While the gas and pumped hydro options are great, delivering enough energy to meet the shortfall in a matter of minutes, the critical advantage of big batteries over these is their rapid response and flexibility. Big batteries can be repeatedly turned on or off in a fraction of a second, without any damage. Being not so quick to respond, other options suffer wear and tear from being turned on and off regularly. In addition, they are costly to run.

Moreover, batteries are even able to instantly absorb the dangerous overload, and restore the balance when supply outstrips demand.

Managing Frequency

The electricity grid operates at a frequency of 50 Hz when electricity supply and energy demand are perfectly matched. The frequency increases when the supply is in excess. Conversely, it drops when demand outstrips supply.

Big batteries take care of this. There are smart inverters that connect them to the grid. These inverters convert the power from the wind or solar farm from DC to AC, as usable on the grid. Inverters rapidly respond to frequency and voltage fluctuations by charging and discharging. Furthermore, they are precise, versatile and cheap to operate.

They are more efficient than coal plants in doing this. Coal plants exhibit frequency control through an inertial response for 3-6 seconds. A big battery can do this almost instantaneously.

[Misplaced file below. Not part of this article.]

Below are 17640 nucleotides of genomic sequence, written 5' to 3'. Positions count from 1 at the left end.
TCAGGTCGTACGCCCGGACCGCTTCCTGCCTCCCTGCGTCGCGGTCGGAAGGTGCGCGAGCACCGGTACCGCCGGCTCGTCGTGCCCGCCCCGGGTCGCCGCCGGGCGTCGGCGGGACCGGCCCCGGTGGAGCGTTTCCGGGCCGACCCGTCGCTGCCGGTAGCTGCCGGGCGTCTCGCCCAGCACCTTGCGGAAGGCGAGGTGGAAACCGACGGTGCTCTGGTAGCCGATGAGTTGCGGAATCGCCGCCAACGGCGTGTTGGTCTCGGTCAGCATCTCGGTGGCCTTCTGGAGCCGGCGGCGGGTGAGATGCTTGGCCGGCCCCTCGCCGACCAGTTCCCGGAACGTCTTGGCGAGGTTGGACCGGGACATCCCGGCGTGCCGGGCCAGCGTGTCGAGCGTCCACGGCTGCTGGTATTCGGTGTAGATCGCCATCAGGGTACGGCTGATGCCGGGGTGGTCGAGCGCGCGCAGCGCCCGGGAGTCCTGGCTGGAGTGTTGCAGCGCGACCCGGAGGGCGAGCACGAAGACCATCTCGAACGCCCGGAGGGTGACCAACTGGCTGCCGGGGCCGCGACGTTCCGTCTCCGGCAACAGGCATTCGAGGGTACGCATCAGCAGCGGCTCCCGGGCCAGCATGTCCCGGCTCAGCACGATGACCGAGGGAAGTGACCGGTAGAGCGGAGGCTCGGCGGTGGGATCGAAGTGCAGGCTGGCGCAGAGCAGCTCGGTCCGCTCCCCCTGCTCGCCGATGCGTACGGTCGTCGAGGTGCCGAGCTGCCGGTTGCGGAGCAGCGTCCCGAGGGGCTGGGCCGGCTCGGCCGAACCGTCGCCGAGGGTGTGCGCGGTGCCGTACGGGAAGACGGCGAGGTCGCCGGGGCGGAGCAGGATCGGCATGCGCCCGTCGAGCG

Big Batteries are Cost Effective

With all such positive impacts, one would expect it to be a costly affair to go with a big battery. It is not. Big batteries are, relatively, quick and simple to install. They are cheap to operate and maintain.

According to one research by the Clean Energy Council, on comparing the costs of a new 250MW gas-fired generator with those of a 250MW big battery project, the services of the battery were 30 per cent cheaper.

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Junaid Shah

Junaid holds a Master of Engineering degree in Construction & Management. Being a civil engineering postgraduate and using his technical prowess, he has channeled his passion for writing in the environmental niche.